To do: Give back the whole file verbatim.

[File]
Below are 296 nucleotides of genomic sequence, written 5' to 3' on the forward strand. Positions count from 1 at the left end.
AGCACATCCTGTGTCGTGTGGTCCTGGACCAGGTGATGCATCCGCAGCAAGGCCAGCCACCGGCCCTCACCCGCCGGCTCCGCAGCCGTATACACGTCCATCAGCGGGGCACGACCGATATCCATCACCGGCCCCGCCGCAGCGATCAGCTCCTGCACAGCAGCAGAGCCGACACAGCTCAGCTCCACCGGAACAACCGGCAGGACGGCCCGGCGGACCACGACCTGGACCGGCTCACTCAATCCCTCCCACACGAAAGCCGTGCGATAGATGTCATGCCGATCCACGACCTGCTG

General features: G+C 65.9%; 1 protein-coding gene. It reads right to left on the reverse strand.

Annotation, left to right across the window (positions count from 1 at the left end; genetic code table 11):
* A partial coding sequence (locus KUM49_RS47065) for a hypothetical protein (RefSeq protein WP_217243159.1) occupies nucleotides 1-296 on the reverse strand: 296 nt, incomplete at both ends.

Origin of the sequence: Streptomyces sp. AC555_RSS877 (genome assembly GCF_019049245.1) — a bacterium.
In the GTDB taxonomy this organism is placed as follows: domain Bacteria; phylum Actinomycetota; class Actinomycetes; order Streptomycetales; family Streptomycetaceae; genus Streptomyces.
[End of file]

Below are 296 nucleotides of genomic sequence, written 5' to 3' on the forward strand. Positions count from 1 at the left end.
AGCACATCCTGTGTCGTGTGGTCCTGGACCAGGTGATGCATCCGCAGCAAGGCCAGCCACCGGCCCTCACCCGCCGGCTCCGCAGCCGTATACACGTCCATCAGCGGGGCACGACCGATATCCATCACCGGCCCCGCCGCAGCGATCAGCTCCTGCACAGCAGCAGAGCCGACACAGCTCAGCTCCACCGGAACAACCGGCAGGACGGCCCGGCGGACCACGACCTGGACCGGCTCACTCAATCCCTCCCACACGAAAGCCGTGCGATAGATGTCATGCCGATCCACGACCTGCTG

General features: G+C 65.9%; 1 protein-coding gene. It reads right to left on the reverse strand.

Annotation, left to right across the window (positions count from 1 at the left end; genetic code table 11):
* A partial coding sequence (locus KUM49_RS47065) for a hypothetical protein (RefSeq protein WP_217243159.1) occupies nucleotides 1-296 on the reverse strand: 296 nt, incomplete at both ends.

Origin of the sequence: Streptomyces sp. AC555_RSS877 (genome assembly GCF_019049245.1) — a bacterium.
In the GTDB taxonomy this organism is placed as follows: domain Bacteria; phylum Actinomycetota; class Actinomycetes; order Streptomycetales; family Streptomycetaceae; genus Streptomyces.